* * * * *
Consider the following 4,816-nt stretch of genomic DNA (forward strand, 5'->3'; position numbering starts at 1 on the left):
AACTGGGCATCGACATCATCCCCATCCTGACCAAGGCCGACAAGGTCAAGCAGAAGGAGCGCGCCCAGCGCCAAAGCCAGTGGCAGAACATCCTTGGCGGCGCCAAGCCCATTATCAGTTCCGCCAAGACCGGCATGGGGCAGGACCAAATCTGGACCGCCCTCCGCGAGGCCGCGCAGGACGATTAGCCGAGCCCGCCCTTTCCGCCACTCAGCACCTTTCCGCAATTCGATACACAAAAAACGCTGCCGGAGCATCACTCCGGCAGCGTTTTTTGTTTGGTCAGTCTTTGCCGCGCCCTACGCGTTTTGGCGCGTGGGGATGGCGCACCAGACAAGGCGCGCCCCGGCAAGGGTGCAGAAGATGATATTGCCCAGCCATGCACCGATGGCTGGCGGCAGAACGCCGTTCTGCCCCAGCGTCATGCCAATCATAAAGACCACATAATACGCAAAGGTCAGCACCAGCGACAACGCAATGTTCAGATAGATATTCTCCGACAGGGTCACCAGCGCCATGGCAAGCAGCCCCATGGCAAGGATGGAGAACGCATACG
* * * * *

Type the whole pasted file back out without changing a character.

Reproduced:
Consider the following 4,816-nt stretch of genomic DNA (forward strand, 5'->3'; position numbering starts at 1 on the left):
AACTGGGCATCGACATCATCCCCATCCTGACCAAGGCCGACAAGGTCAAGCAGAAGGAGCGCGCCCAGCGCCAAAGCCAGTGGCAGAACATCCTTGGCGGCGCCAAGCCCATTATCAGTTCCGCCAAGACCGGCATGGGGCAGGACCAAATCTGGACCGCCCTCCGCGAGGCCGCGCAGGACGATTAGCCGAGCCCGCCCTTTCCGCCACTCAGCACCTTTCCGCAATTCGATACACAAAAAACGCTGCCGGAGCATCACTCCGGCAGCGTTTTTTGTTTGGTCAGTCTTTGCCGCGCCCTACGCGTTTTGGCGCGTGGGGATGGCGCACCAGACAAGGCGCGCCCCGGCAAGGGTGCAGAAGATGATATTGCCCAGCCATGCACCGATGGCTGGCGGCAGAACGCCGTTCTGCCCCAGCGTCATGCCAATCATAAAGACCACATAATACGCAAAGGTCAGCACCAGCGACAACGCAATGTTCAGATAGATATTCTCCGACAGGGTCACCAGCGCCATGGCAAGCAGCCCCATGGCAAGGATGGAGAACGCATACG